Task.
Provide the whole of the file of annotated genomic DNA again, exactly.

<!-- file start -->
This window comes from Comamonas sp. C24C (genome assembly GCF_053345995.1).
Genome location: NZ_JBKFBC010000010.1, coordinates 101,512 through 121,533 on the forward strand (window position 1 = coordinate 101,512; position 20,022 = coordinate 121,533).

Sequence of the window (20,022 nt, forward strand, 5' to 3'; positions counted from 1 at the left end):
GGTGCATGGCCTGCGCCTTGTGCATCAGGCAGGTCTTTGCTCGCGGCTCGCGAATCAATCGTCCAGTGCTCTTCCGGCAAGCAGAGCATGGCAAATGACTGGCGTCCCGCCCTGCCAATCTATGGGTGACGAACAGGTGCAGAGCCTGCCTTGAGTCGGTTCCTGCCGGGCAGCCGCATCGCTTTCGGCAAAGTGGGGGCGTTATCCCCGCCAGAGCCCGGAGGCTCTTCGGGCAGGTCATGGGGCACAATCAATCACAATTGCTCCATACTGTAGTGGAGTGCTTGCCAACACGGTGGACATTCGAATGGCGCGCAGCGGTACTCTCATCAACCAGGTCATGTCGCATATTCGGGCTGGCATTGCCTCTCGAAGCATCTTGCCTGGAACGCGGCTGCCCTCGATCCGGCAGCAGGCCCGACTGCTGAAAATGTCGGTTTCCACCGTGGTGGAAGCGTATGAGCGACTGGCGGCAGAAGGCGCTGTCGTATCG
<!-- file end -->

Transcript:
This window comes from Comamonas sp. C24C (genome assembly GCF_053345995.1).
Genome location: NZ_JBKFBC010000010.1, coordinates 101,512 through 121,533 on the forward strand (window position 1 = coordinate 101,512; position 20,022 = coordinate 121,533).

Sequence of the window (20,022 nt, forward strand, 5' to 3'; positions counted from 1 at the left end):
GGTGCATGGCCTGCGCCTTGTGCATCAGGCAGGTCTTTGCTCGCGGCTCGCGAATCAATCGTCCAGTGCTCTTCCGGCAAGCAGAGCATGGCAAATGACTGGCGTCCCGCCCTGCCAATCTATGGGTGACGAACAGGTGCAGAGCCTGCCTTGAGTCGGTTCCTGCCGGGCAGCCGCATCGCTTTCGGCAAAGTGGGGGCGTTATCCCCGCCAGAGCCCGGAGGCTCTTCGGGCAGGTCATGGGGCACAATCAATCACAATTGCTCCATACTGTAGTGGAGTGCTTGCCAACACGGTGGACATTCGAATGGCGCGCAGCGGTACTCTCATCAACCAGGTCATGTCGCATATTCGGGCTGGCATTGCCTCTCGAAGCATCTTGCCTGGAACGCGGCTGCCCTCGATCCGGCAGCAGGCCCGACTGCTGAAAATGTCGGTTTCCACCGTGGTGGAAGCGTATGAGCGACTGGCGGCAGAAGGCGCTGTCGTATCG